ATULYA DORA-LASKEY
STAF WRITER

At its core, Captain Marvel is a story of empowerment. The film’s protagonist, Carol Danvers, is both a strong yet nuanced woman, capable of tearing apart entire spacecrafts, yet she is also capable of showing a personal side when interacting with her best friend. It helps that the star of the movie, Brie Larson, is an incredibly outspoken feminist herself. This combination of factors led to Captain Marvel being the highest-grossing movie with a female lead of all time.

Captain Marvel chronicles the journey of a tenacious Air Force pilot who battles sexist expectations as she demolishes her (both human and alien) enemies. The film’s themes go further than feminist empowerment with it’s second act twist, which reveals that the Skrull aliens, that Captain Marvel had been hunting down the entire movie, are actually victims of the very Kree soldiers that she had been working with. The Skrull leader tells Danvers that they are forced to live in ruins of their former communities because of frequent bombings by the Kree, contrary to what the Kree had told her. In the climax of the film, the super heroine changes sides and helps the refugee Skrulls escape the oppressive Kree forces and quite literally catches bombs out of the sky in order to protect the innocent civilians below. Captain Marvel’s final lesson is that we should be empathetic of people, even if they look different than us.

However, the film’s final message of peace strikes as inconsistent with its enthusiastic promotion of the Air Force.

The military has a long record of collaboration with Hollywood, working to maintain a positive image of its various branches by requesting changes to scripts, while in exchange letting movies use logos, props, and locations. From 1911 to 2017, more than 800 feature films received quid-pro-quo support from the Department of Defense.

One of the main reasons for collaboration is that movies can be a powerful recruiting tool for the military. The Air Force noted an uptick in sign-ups after the release of Top Gun and even set up recruiting tables inside theaters to catch people exiting the film. They now seem intent to recreate that success with the release of Captain Marvel, running ads for the Air Force before showings of the film in which a group of female fighter pilots narrate, “Every superhero has an origin story. We all got our start somewhere. For us: it was the U.S. Air Force.”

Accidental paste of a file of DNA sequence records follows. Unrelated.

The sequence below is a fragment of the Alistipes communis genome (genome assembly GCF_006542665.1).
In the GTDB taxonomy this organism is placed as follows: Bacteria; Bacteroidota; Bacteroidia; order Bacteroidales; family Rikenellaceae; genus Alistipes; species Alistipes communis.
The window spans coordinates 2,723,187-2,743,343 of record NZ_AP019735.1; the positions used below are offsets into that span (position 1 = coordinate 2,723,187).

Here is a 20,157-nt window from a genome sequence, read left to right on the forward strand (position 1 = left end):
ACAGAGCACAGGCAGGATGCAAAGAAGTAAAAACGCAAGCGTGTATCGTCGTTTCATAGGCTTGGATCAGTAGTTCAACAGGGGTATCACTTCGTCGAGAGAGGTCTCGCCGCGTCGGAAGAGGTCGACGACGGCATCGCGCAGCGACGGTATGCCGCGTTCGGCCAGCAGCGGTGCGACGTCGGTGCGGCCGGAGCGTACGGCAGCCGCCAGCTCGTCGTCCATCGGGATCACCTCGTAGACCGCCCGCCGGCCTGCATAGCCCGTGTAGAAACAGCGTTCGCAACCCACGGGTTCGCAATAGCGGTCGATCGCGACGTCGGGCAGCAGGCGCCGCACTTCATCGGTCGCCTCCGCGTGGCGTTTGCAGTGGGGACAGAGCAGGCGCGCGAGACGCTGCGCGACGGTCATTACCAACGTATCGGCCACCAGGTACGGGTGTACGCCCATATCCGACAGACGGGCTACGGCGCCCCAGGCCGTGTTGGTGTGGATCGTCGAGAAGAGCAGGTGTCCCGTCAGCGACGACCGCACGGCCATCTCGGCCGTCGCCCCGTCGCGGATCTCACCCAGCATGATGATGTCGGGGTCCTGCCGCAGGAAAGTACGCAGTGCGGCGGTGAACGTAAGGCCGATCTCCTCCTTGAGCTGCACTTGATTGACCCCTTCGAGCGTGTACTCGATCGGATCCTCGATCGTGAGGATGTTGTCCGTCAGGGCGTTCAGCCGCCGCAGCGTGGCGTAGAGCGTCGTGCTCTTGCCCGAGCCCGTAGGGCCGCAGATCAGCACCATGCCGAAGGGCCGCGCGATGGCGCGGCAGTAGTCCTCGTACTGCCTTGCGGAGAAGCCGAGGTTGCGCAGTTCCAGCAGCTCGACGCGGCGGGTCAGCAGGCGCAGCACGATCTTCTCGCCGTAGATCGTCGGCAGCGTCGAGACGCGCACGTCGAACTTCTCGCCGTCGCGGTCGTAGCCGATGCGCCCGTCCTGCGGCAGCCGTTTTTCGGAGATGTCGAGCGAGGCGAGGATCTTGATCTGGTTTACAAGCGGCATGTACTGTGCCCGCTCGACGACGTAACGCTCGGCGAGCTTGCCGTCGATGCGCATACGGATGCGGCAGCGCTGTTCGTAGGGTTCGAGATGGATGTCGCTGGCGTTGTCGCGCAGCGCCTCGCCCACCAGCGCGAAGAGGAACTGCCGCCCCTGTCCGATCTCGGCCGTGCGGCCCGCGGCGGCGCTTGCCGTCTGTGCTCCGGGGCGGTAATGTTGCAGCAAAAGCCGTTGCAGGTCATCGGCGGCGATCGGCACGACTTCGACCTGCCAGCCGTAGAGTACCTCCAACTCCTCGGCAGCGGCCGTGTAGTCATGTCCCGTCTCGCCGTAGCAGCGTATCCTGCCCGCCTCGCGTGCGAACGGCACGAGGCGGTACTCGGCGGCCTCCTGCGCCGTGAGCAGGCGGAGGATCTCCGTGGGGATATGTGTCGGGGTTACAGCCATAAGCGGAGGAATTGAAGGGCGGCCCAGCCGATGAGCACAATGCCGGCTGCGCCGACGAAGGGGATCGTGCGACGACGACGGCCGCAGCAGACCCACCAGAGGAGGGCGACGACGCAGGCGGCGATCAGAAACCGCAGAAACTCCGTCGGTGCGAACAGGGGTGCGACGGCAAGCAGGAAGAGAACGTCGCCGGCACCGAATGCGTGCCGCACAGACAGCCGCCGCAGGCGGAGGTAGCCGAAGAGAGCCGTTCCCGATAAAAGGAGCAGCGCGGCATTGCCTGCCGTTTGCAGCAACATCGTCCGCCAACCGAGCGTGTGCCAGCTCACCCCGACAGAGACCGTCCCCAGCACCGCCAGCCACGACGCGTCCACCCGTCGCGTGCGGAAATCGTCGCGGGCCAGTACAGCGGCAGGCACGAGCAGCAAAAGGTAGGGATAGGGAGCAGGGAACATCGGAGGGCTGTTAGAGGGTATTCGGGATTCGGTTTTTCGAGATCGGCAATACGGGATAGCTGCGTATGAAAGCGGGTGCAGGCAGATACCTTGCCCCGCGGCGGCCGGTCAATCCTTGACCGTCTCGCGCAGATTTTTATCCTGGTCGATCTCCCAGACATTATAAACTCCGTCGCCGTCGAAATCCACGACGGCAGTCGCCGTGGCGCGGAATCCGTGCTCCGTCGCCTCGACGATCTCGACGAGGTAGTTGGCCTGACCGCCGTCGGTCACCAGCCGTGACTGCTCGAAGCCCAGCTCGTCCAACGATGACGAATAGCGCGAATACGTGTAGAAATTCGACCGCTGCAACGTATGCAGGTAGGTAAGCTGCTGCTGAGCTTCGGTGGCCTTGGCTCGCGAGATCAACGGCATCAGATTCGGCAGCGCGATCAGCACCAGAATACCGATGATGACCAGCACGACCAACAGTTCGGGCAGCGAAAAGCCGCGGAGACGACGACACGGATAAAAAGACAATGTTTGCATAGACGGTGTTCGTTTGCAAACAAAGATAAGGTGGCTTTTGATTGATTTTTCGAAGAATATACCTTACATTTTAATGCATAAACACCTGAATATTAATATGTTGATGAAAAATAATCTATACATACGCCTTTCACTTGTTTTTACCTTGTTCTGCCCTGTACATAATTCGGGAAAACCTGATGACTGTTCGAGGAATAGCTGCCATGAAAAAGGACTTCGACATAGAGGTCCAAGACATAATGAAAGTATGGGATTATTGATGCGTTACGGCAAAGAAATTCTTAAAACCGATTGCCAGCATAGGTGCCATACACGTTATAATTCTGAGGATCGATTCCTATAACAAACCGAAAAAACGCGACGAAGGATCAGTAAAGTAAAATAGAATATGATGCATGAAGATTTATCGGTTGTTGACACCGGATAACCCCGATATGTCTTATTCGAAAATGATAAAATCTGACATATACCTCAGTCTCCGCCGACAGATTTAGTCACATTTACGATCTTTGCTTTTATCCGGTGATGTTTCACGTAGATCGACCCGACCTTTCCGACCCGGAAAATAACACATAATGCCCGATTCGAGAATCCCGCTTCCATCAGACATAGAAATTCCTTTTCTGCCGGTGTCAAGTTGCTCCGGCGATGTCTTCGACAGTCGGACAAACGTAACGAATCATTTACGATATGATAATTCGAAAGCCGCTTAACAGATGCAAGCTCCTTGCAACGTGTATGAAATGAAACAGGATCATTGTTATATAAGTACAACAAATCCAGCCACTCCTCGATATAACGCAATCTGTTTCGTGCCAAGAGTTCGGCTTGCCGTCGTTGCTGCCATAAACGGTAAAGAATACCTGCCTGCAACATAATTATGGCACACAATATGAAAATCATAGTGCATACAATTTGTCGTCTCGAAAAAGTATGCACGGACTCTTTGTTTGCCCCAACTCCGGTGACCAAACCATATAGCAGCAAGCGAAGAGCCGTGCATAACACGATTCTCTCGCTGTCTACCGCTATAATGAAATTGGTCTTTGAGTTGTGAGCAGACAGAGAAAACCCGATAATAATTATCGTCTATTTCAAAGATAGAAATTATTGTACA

Todd Flemming, chief of the Community and Public Outreach Division at Secretary of the Air Force Public Affairs, told military issues website Task & Purpose that, “Our partnership with ‘Capt Marvel’ helped ensure that the character’s time in the Air Force and backstory was presented accurately. It also highlighted the importance of the Air Force to our national defense.”

The Air Force provided advisement, training, shooting locations, and even promotions for the film. In exchange, Marvel had Brie Larson star in promotional material for the branch aimed at recruiting more young women, and let Air Force pilots give testimonials during the film’s red carpet premiere.

Unmentioned during these mutual promotions was the Air Force’s grim record of civilian causalities. A 2018 report by the United Nations found that there had been 8,050 civilian causalities in Afghanistan as a result of U.S. Air Force led bombings of the region in nine months alone. From 2004, up to 3,224 people have been killed by U.S. Air Force drones in Pakistan. Just earlier this month, President Trump signed an executive order revoking the requirement that U.S. intelligence officials publicly report the number of civilians killed in drone strikes.

Today, drone operators outnumber any other type of pilot in the Air Force. Which means that young women recruited into the Air Force by Captain Marvel promotional material will most likely end up in a drone program which unaccountably racks up a completely unknown civilian causality rate.

Young women will have been encouraged to enter this program by a movie that told them that indiscriminately bombing people is bad, while simultaneously encouraging them to join an institution that seems almost dedicated to indiscriminately bombing people. They will be put into a job that requires them to feel no empathy for different-looking people because of a movie that asked them to feel empathy for different-looking people. They will help drop bombs on innocent civilians because of a role model who stopped bombs from dropping on innocent civilians. That is the contradiction at the core of Captain Marvel.

Only Robert Mueller can deliver the fatal blow to Trump, and everyone else is just there to support him as he collects all the evidence. While it’s important to hold powerful people accountable, the hinging of all hope on a prosecutor to possibly catch the President violating a law is an ineffective and unsustainable way to lead a resistance against someone in power. Even if Mueller does catch Trump, and Republicans in the Senate somehow decide to impeach, that is simply a return to the status quo. Without significant societal changes, we return to an America that has simply just reset the ticking time-bomb of another person like Trump rising to power.

True resistance is more than just finding a way to go back to the status quo when conditions get bad. It’s about examining and fixing the inherent problems and assumptions in the status quo that allowed conditions to get bad in the first place. Harry Potter may have been unable to, but reality is often stranger than fiction.